We’re excited to be reinventing the Brunel Museum in time for the 200th anniversary of the Thames Tunnel in 2025!
We know there will be lots of questions along the way. We’ve tried to answer the most commonly answered ones below, but if you have any more questions about the project, please email us on email@example.com or come along to one of our Open Days!
Table of Contents
What is happening to the trees on the site?
As well as the two very important buildings, the site is home to a number of mature trees. We have worked very carefully to keep all the mature trees on the site, particularly those highlighted as category B trees or better, including the monkey puzzle tree in the south-east corner. This has been one of the factors that has led us to site the building at the southern side of the site.
In order to create the new pavilion the two cherry trees at this part of the site will be lost. We have worked with the council tree officers to chose two replacement trees that will be planted next to the new building on site. These blossom trees will be advanced nursery stock when planted, and so that means that they will already be reasonably mature and will be approximately 5m tall when they arrive on site.
The museum has also agreed to pay for the council to plant 7 new cherry trees of different varieties within the borough to provide some compensation for these two trees being lost. The new trees will provide attractive blossom, as the Cherry trees do now, but with excellent longevity and are of a species well suited to thriving in urban environments.
Why are you building a new building?
There is a fine balance between improving access to the site and maintaining the integrity of the historic fabric of the buildings. By removing the toilet, shop and office functions from the Engine House, we are able to make better use of this Scheduled Ancient Monument as a key part of the Museum’s exhibit.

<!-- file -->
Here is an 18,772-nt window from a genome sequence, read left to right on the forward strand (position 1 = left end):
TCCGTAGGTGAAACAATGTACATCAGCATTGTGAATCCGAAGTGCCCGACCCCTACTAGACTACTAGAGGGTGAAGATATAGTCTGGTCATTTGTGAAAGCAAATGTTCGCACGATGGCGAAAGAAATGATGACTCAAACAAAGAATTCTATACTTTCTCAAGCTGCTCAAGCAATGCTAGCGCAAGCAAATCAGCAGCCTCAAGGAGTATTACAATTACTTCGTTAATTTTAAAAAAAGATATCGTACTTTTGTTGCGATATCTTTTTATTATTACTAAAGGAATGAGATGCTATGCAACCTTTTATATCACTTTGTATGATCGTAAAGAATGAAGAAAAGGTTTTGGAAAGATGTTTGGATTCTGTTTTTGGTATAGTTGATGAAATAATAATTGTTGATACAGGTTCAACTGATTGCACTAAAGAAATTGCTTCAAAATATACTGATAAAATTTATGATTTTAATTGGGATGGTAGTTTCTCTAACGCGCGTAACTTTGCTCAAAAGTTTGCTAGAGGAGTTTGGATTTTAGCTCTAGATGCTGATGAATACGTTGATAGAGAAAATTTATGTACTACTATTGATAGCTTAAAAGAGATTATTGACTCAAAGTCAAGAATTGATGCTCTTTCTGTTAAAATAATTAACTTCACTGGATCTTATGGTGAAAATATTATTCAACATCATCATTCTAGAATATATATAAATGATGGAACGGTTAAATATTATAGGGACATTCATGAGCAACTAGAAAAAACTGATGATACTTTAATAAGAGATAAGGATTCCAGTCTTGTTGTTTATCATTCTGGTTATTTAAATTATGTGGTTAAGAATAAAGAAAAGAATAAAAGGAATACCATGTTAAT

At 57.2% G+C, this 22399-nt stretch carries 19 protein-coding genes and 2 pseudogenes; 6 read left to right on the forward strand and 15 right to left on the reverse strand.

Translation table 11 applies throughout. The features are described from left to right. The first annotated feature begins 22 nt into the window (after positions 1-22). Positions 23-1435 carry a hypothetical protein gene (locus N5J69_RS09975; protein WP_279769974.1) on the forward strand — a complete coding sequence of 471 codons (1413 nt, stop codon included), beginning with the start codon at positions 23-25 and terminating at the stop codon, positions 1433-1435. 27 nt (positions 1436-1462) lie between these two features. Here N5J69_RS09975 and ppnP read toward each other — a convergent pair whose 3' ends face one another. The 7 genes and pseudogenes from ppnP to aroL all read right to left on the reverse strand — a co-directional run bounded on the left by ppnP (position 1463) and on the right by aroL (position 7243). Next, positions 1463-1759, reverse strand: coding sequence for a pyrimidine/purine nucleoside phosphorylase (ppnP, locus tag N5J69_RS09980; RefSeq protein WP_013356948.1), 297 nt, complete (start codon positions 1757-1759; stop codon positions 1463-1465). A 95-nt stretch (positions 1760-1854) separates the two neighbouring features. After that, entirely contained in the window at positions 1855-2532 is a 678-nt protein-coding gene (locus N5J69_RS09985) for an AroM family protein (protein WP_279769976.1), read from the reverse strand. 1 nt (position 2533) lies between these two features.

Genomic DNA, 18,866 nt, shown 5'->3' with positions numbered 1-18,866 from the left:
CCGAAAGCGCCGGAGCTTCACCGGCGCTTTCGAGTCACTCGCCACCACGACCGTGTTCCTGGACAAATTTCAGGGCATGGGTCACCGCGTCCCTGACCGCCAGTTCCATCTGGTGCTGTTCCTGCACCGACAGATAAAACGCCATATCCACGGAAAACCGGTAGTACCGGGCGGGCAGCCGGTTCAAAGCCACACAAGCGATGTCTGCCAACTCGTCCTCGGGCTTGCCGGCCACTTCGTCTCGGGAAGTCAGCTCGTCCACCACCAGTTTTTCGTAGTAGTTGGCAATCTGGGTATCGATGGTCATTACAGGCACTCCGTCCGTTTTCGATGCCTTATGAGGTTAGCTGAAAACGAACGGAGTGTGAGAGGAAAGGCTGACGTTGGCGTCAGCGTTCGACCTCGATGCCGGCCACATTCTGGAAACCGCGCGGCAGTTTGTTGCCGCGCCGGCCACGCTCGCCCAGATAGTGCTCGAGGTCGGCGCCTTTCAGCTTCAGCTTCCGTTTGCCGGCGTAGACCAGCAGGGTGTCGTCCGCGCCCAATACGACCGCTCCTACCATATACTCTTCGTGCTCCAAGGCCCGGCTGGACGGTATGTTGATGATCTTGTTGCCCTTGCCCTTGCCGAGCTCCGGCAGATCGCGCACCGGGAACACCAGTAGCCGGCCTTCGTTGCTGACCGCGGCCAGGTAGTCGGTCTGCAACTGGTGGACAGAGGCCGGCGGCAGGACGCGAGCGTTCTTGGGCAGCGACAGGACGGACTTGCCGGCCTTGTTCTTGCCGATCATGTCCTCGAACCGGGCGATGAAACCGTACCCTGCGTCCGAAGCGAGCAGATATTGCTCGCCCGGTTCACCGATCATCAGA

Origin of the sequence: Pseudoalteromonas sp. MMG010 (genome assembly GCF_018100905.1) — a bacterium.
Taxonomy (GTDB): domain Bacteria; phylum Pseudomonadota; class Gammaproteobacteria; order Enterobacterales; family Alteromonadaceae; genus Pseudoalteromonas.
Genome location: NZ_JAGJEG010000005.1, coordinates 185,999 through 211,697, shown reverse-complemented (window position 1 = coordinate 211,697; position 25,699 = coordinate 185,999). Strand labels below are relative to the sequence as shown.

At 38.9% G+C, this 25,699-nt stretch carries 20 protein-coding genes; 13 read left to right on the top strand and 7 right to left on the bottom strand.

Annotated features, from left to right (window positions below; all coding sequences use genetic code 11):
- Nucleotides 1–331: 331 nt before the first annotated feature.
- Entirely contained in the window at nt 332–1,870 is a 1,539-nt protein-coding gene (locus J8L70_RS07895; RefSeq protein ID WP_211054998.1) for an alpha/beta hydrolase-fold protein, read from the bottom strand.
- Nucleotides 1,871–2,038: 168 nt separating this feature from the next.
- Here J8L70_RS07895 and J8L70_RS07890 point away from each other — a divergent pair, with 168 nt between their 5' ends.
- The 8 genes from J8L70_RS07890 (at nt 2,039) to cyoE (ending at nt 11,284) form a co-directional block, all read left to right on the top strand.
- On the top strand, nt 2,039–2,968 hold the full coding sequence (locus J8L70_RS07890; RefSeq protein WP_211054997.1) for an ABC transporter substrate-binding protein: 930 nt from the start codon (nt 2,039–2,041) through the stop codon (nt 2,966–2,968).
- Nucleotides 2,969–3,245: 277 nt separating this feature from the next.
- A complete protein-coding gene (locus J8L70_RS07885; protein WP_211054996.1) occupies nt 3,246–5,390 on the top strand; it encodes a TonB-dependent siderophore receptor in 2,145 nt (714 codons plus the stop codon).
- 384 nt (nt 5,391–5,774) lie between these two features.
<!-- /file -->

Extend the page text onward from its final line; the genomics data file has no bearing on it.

Funding from the Lottery will enable vital improvements to the Museum’s internal displays – a significant step change which will enable the Museum to properly tell the rich Brunel story. The new spaces created will give the Museum an exciting and viable future and will allow it to continue to be a key place in the local community.
What is happening to the garden on the southside?
The Brunel Museum is host to one of Rotherhithe’s best loved green spaces, and we have considered this very carefully in our plans for the Museum’s future. As such, we have kept the footprint of the new welcome pavilion to an absolute minimum and have very carefully planned the interior spaces to allow this to happen.
A wildflower meadow will be incorporated into the current greenspace in the south-eastern corner of the site which will help to improve the biodiversity of the area from the current grass lawn in this area. The plans propose no changes to the north side of the site, which will remain as a space open to the public and local community that faces the river.
What is happening to the Ship of Blueprints?
As part of the Brunel Museum Reinvented project, the Ship of Blueprints artwork will be relocated to a new home elsewhere in Rotherhithe – a ten-minute walk away where it can still be accessed for free. We are inviting people who were involved in the original construction to take part in a reminiscence project with us and the artist. Please get in touch by emailing firstname.lastname@example.org
What consultation did you do? Will you be doing more?
The Museum conducted consultations with local groups as best it could during the Covid-19 pandemic. During lockdown, this proved particularly challenging, but we persevered as we understand the importance of this work. For the first few months of engagement, all activities took place online and over the phone. We were able to reach many local stakeholders this way, and we also took this opportunity to explore how to make even better use of the Brunel Museum’s social media channels. We ran Twitter polls for the first time, posted more widely on local Facebook groups and used zoom workshops to engage with our volunteers.
We followed this online consultation with face-to-face engagement, running and attending various events in September and October once lockdown had eased. A consultation event at the Museum in September 2020 was attended by over 300 people and this, in particular, shaped the final designs that were submitted for planning.
There will be lots of opportunities in the next 12 months to find out more about the plans, through Open Days or our newsletter. If you have any questions about the project please email email@example.com
There will also be the opportunity to shape the content of the Museum’s new exhibitions through our Museum on Tour programme.